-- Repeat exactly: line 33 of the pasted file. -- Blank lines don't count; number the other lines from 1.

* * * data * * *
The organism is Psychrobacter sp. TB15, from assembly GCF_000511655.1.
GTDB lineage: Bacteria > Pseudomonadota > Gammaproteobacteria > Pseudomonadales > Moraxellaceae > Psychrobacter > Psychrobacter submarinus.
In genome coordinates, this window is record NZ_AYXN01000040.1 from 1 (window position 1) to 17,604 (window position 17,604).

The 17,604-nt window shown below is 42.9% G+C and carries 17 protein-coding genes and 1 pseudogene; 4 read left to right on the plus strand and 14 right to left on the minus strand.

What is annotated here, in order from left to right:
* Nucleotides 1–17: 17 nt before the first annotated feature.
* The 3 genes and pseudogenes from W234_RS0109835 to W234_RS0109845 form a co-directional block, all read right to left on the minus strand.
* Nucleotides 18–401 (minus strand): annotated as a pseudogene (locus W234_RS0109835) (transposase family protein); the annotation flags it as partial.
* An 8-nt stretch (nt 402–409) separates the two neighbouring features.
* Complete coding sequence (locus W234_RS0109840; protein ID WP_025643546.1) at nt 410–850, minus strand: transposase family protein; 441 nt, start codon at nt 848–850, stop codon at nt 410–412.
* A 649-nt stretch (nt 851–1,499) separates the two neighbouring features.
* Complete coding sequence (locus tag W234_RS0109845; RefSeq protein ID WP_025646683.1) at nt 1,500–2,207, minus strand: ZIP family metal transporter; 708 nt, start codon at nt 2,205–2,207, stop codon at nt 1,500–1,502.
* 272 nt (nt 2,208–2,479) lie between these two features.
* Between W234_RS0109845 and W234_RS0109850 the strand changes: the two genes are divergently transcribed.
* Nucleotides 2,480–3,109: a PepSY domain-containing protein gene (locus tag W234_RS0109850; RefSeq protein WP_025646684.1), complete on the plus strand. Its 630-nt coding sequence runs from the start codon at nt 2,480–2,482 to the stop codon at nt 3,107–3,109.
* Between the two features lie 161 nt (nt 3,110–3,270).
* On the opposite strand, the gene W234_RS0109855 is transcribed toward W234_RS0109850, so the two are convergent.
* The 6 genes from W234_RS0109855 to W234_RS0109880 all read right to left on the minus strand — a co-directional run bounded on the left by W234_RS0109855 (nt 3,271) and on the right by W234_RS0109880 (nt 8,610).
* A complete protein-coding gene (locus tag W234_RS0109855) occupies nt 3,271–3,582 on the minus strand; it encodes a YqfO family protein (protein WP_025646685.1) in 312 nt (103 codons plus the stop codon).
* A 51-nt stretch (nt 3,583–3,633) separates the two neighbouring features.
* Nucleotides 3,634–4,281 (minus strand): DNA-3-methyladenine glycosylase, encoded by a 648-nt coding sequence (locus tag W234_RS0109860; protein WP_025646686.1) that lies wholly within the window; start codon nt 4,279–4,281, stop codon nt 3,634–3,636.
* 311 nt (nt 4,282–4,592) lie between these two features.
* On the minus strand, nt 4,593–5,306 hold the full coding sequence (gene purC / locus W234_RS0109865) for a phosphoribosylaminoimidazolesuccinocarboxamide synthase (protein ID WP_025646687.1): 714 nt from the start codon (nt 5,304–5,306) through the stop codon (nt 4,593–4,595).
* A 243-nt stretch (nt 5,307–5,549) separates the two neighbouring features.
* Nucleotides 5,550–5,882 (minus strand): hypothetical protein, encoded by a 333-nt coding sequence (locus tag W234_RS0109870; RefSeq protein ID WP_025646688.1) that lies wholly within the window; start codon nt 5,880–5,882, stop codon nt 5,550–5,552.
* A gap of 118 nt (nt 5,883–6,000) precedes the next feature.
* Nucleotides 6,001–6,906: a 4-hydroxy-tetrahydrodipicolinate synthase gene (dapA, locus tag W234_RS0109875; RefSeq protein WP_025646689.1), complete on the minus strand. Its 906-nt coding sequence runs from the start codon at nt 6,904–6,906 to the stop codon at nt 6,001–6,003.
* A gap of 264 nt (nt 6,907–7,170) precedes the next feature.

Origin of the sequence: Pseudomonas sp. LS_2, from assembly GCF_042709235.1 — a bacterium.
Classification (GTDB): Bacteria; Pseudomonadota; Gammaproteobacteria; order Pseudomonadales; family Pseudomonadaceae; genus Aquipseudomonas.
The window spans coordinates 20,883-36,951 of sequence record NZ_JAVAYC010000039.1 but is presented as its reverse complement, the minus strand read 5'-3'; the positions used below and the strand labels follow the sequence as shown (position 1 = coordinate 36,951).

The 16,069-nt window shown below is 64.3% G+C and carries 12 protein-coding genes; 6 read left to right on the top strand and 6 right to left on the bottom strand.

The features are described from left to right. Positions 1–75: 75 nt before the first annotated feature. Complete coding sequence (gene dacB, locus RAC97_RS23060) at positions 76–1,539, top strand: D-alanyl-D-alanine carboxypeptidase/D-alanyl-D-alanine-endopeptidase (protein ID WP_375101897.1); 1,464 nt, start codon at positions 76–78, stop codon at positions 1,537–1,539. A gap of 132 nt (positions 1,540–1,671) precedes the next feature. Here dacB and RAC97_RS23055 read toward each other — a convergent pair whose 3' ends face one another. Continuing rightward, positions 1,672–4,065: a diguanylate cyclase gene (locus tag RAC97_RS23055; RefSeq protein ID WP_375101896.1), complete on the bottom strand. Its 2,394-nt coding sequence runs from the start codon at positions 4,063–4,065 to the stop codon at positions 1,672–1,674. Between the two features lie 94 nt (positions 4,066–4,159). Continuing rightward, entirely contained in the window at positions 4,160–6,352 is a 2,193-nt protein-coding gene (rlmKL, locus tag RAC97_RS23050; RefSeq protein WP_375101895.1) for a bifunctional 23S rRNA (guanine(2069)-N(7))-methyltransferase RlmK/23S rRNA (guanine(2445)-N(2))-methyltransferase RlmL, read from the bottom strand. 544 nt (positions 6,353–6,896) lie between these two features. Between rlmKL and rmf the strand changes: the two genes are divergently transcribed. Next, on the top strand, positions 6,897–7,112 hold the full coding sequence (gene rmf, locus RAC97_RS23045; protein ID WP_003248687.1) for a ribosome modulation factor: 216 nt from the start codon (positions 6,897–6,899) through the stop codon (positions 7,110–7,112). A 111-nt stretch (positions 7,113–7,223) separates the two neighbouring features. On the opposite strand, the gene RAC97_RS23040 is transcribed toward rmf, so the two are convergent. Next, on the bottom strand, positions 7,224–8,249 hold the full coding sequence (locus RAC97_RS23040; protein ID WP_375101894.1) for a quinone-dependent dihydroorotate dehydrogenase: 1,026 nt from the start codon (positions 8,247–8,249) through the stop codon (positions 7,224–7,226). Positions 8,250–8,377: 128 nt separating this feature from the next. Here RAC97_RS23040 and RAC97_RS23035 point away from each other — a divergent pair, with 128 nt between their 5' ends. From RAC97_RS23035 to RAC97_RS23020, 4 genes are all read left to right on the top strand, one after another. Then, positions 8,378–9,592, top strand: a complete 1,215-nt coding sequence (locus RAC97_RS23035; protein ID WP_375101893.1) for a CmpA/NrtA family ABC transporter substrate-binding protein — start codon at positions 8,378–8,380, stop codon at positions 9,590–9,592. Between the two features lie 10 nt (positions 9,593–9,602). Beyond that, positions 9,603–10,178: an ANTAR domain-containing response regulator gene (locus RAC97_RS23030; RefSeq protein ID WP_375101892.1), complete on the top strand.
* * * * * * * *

The features are described from left to right. Positions 1–75: 75 nt before the first annotated feature. Complete coding sequence (gene dacB, locus RAC97_RS23060) at positions 76–1,539, top strand: D-alanyl-D-alanine carboxypeptidase/D-alanyl-D-alanine-endopeptidase (protein ID WP_375101897.1); 1,464 nt, start codon at positions 76–78, stop codon at positions 1,537–1,539. A gap of 132 nt (positions 1,540–1,671) precedes the next feature. Here dacB and RAC97_RS23055 read toward each other — a convergent pair whose 3' ends face one another. Continuing rightward, positions 1,672–4,065: a diguanylate cyclase gene (locus tag RAC97_RS23055; RefSeq protein ID WP_375101896.1), complete on the bottom strand. Its 2,394-nt coding sequence runs from the start codon at positions 4,063–4,065 to the stop codon at positions 1,672–1,674. Between the two features lie 94 nt (positions 4,066–4,159). Continuing rightward, entirely contained in the window at positions 4,160–6,352 is a 2,193-nt protein-coding gene (rlmKL, locus tag RAC97_RS23050; RefSeq protein WP_375101895.1) for a bifunctional 23S rRNA (guanine(2069)-N(7))-methyltransferase RlmK/23S rRNA (guanine(2445)-N(2))-methyltransferase RlmL, read from the bottom strand. 544 nt (positions 6,353–6,896) lie between these two features. Between rlmKL and rmf the strand changes: the two genes are divergently transcribed. Next, on the top strand, positions 6,897–7,112 hold the full coding sequence (gene rmf, locus RAC97_RS23045; protein ID WP_003248687.1) for a ribosome modulation factor: 216 nt from the start codon (positions 6,897–6,899) through the stop codon (positions 7,110–7,112). A 111-nt stretch (positions 7,113–7,223) separates the two neighbouring features. On the opposite strand, the gene RAC97_RS23040 is transcribed toward rmf, so the two are convergent. Next, on the bottom strand, positions 7,224–8,249 hold the full coding sequence (locus RAC97_RS23040; protein ID WP_375101894.1) for a quinone-dependent dihydroorotate dehydrogenase: 1,026 nt from the start codon (positions 8,247–8,249) through the stop codon (positions 7,224–7,226). Positions 8,250–8,377: 128 nt separating this feature from the next. Here RAC97_RS23040 and RAC97_RS23035 point away from each other — a divergent pair, with 128 nt between their 5' ends. From RAC97_RS23035 to RAC97_RS23020, 4 genes are all read left to right on the top strand, one after another. Then, positions 8,378–9,592, top strand: a complete 1,215-nt coding sequence (locus RAC97_RS23035; protein ID WP_375101893.1) for a CmpA/NrtA family ABC transporter substrate-binding protein — start codon at positions 8,378–8,380, stop codon at positions 9,590–9,592. Between the two features lie 10 nt (positions 9,593–9,602). Beyond that, positions 9,603–10,178: an ANTAR domain-containing response regulator gene (locus RAC97_RS23030; RefSeq protein ID WP_375101892.1), complete on the top strand.